WASHINGTON (AP) _ A $622,905 Justice Department grant to a conservative women's group planning to educate the public about family violence may be illegal, Rep. Patricia Schroeder, D-Colo., said Wednesday.

The grant was made last month to the Task Force on Families in Crisis, an offshoot of the Eagle Forum group headed by Phyllis Schlafly.

It comes nearly a year after the Justice Department, over the objections of Mrs. Schlafly and other conservatives, awarded $580,000 to the National Coalition Against Domestic Violence. The coalition members run most of the nation's shelters for battered women.

Mrs. Schroeder, a member of the House Judiciary Committee, said she will ask the committee to investigate the grant to the conservative group. Her press secretary said a General Accounting Office probe may also be requested.

''Phyllis Shlafly doesn't even believe that domestic violence occurs and that they should have shelters for this. This grant, as far as I can ascertain, is totally illegal,'' Mrs. Schroeder said in a speech on the House floor.

She contended the Justice Department had already spent most of its domestic violence money and did not have enough left for a grant the size of the one awarded to the Schlafly group.

''Secondly, the money could only be spent for shelters, not studies. This money is totally for studies. Thirdly, it was to go to groups that had experience in the area. This group has no experience whatsoever in the area of domestic violence,'' she said.

''And finally the group itself had withdrawn its grant proposal last April, saying it shouldn't take money from the Justice Department at a time the government is making so many debts,'' Mrs. Schroeder said.

The Task Force on Families in Crisis plans to educate the public to the problem of domestic violence and enlist religious and civic groups in five demonstration cities to help prevent it, according to Assistant Attorney General Lois Herrington, director of the Office of Justice Programs.

She said the task force would bring the problem of family violence home to mainstream America.

''We've finally got a group that is very representative of a lot of these civic groups, that has ties to civic groups, ties to the religious community that we have not had before,'' said Mrs. Herrington. ''This is real important. It's as important as our shelter grant because there's a lot of things you can do along the way to prevent family violence.''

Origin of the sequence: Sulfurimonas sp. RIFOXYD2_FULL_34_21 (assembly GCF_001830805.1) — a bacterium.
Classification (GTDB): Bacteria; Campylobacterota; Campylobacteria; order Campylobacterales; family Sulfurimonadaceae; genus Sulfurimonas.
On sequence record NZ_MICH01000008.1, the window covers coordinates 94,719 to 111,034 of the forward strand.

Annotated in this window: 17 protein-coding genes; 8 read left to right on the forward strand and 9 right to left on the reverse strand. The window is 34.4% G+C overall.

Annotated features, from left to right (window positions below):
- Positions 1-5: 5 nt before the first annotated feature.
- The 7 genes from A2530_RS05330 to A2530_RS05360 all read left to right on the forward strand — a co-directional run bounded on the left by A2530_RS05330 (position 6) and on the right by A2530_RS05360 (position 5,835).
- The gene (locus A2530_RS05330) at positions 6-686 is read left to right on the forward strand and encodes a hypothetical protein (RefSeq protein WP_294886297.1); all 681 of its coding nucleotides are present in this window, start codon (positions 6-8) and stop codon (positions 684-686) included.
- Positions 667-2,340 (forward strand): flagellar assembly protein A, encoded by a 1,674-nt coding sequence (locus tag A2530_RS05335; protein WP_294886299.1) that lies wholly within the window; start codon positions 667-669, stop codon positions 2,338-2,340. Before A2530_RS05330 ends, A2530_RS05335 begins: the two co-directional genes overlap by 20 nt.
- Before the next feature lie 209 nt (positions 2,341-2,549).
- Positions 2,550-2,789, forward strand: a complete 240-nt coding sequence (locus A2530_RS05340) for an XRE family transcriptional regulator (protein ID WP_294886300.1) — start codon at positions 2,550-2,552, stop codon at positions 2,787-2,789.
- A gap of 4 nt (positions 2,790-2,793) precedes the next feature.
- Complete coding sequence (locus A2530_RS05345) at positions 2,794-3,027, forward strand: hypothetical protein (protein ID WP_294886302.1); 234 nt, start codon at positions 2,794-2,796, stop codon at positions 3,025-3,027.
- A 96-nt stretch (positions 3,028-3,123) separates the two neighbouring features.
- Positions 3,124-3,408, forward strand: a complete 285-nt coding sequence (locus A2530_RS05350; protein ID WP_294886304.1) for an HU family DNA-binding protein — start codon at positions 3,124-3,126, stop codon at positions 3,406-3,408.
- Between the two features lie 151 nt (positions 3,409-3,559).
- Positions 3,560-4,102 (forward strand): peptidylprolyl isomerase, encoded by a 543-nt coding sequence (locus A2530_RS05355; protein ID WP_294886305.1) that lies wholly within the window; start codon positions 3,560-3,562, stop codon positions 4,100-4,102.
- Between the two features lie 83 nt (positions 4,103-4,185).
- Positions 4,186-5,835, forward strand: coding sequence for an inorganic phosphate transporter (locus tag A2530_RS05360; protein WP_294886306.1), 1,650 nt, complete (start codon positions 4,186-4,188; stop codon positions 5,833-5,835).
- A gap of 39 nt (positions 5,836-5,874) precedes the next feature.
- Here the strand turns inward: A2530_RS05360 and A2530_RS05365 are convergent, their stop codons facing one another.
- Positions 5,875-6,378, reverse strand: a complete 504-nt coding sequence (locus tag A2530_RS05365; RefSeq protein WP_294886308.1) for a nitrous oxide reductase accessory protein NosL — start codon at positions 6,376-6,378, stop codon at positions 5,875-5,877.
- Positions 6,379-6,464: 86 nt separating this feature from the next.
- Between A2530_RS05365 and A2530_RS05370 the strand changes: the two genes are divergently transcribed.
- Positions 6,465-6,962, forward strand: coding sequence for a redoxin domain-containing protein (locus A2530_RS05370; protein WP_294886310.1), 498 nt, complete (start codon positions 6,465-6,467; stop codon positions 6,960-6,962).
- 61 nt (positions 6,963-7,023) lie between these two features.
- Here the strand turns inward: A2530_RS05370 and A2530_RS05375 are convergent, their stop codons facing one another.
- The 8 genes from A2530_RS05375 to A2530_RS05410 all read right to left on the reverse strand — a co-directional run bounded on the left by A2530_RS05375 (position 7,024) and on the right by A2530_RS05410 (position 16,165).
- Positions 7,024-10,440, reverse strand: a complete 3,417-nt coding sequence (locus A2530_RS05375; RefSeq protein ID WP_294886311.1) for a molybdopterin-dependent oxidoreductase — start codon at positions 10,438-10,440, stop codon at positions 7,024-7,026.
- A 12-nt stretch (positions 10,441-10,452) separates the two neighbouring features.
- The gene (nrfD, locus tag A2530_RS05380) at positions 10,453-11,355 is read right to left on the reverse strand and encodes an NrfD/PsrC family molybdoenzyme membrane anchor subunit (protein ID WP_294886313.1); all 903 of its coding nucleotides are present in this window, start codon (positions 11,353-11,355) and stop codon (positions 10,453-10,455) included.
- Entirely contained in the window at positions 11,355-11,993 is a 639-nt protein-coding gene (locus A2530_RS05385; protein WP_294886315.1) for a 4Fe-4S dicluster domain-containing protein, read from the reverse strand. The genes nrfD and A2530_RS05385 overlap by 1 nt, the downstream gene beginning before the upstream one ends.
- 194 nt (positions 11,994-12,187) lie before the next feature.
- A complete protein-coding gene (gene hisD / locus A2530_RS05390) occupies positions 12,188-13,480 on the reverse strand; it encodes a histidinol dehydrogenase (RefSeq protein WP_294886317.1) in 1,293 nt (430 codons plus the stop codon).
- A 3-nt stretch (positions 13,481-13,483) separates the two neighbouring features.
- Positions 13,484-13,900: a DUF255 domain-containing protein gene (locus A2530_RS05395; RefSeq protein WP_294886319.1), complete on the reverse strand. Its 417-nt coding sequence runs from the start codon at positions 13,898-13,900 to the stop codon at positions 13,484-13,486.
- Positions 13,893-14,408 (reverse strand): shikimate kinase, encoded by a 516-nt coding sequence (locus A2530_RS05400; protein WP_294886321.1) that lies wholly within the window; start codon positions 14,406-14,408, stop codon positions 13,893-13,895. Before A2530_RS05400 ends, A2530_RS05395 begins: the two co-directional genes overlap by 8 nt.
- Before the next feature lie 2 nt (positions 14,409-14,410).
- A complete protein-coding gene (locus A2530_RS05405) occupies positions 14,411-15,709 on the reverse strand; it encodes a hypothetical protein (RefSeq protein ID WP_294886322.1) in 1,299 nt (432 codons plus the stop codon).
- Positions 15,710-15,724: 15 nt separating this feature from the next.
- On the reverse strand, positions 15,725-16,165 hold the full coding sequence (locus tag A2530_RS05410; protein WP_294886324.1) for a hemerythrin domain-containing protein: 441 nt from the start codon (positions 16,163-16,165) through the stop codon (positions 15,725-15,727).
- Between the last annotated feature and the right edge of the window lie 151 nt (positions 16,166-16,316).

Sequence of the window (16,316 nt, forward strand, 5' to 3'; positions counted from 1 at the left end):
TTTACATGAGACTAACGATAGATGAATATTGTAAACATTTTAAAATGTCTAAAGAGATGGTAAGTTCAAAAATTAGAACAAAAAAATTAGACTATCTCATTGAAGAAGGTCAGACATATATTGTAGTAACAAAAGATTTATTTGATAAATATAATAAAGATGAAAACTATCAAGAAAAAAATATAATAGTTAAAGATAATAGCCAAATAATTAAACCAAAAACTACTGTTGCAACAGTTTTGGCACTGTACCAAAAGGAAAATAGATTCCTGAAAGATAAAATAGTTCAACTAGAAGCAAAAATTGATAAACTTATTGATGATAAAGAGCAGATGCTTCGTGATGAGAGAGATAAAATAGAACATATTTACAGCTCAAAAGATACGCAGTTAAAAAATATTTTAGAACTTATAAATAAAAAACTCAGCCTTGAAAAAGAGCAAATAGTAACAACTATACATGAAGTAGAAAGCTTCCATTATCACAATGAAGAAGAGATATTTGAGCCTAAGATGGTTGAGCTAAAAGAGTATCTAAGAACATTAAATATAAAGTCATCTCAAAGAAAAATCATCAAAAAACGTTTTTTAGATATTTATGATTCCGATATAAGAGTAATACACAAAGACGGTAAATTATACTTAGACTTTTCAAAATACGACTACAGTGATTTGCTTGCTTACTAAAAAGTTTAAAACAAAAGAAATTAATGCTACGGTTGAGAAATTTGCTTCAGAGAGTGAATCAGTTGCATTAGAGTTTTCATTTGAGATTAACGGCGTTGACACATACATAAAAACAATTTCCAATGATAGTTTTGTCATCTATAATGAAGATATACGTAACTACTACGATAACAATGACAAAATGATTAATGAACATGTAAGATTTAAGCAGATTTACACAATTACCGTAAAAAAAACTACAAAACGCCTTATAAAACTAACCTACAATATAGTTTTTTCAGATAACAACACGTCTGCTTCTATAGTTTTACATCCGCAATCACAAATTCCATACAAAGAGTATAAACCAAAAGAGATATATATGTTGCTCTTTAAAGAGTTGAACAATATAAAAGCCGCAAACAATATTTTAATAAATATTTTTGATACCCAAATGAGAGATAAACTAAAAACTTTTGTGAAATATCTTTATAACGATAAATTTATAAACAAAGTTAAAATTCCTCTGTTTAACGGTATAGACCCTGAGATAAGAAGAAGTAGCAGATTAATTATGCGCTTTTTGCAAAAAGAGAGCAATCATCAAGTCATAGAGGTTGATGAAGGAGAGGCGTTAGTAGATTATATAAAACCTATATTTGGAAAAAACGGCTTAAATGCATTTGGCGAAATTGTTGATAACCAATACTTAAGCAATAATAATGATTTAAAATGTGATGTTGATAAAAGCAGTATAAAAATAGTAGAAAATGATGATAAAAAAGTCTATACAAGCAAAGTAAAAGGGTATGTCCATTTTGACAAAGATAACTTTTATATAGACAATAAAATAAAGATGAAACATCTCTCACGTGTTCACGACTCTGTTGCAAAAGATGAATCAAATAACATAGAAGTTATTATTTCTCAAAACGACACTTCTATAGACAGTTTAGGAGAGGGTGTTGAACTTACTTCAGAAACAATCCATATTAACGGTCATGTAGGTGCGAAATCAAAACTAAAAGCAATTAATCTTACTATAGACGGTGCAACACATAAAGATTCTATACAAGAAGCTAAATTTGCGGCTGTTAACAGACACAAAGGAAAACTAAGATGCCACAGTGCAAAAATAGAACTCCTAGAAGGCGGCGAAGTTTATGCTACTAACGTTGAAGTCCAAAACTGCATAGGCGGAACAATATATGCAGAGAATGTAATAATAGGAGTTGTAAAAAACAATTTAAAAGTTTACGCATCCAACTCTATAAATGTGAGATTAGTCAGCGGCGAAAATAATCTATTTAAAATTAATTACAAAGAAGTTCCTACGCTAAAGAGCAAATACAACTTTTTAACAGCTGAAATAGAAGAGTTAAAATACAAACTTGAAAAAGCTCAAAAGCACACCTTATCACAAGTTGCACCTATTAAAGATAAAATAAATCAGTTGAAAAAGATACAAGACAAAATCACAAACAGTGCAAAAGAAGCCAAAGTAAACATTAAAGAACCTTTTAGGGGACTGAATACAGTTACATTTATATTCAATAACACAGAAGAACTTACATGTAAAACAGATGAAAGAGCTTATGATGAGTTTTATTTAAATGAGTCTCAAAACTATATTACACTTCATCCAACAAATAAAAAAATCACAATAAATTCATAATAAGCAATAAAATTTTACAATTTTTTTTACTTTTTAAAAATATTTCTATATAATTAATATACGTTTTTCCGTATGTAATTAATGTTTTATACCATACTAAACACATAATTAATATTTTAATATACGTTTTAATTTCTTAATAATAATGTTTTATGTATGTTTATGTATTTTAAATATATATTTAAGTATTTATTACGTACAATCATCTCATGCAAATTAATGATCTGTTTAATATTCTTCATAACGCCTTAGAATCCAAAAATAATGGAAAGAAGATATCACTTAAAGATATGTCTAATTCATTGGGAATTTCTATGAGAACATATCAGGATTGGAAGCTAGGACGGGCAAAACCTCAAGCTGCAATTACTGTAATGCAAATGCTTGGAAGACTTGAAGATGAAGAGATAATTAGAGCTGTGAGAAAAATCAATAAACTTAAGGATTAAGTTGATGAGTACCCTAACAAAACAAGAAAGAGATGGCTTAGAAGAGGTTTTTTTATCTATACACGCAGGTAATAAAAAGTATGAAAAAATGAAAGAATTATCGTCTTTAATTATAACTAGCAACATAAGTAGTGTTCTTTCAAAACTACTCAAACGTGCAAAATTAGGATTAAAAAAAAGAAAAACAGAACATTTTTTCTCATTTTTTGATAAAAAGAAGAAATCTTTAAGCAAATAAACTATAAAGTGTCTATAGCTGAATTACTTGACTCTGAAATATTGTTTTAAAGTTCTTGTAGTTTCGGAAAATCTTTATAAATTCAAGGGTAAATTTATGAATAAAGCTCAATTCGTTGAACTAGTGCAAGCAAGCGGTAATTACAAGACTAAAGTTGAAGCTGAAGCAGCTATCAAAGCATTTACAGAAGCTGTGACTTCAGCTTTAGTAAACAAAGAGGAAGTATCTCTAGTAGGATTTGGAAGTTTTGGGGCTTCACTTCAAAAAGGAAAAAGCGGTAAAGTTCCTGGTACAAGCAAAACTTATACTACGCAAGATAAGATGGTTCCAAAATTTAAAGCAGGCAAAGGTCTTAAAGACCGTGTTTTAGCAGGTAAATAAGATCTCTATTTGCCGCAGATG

Mrs. Herrington said the money for the Task Force on Families in Crisis came from the same discretionary fund as the grant to the National Coalition Against Domestic Violence.

She said five of the people on the task force had testified on family violence during Justice Department hearings around the country, and that they had either personal or professional experience in the area.

She said the Schlafly group reinstated its grant application when it became apparent that the department had the money to fund it. The application included an acknowledgement that shelters are necessary in some instances, she said.

People For the American Way, a liberal lobbying group, called the grant ''a scandalous abuse of public funds'' that would help the Eagle Forum spread its views with taxpayer dollars.

In her written text, Mrs. Schroeder said the Schlafly group appears to have gotten the grant merely to ''get even'' for last summer's award to the National Coalition Against Domestic Violence.

''To give away $622,905 of the taxpayers' money merely to assure Phyllis Schlafly that the Justice Department has not sold out to the feminists is an absurd abuse of the taxpayers' money,'' she said.

Mrs. Herrington said Phyllis Schlafly was not involved in the obtaining the grant. She said the money would be used to carry out prevention activities that were recommended in September 1984 by an attorney general's task force on family violence, and the project is supported by the coalition that received money for shelters last summer.

In commenting on the grant Tuesday, Mrs. Schlafly had told The Washington Post that ''fair play required equal treatment of traditional women.'' She said she disagrees with the notion that ''all men would be wife-beaters if they got the chance ... Surely the whole answer cannot be to punish the woman by taking her out of her own home.''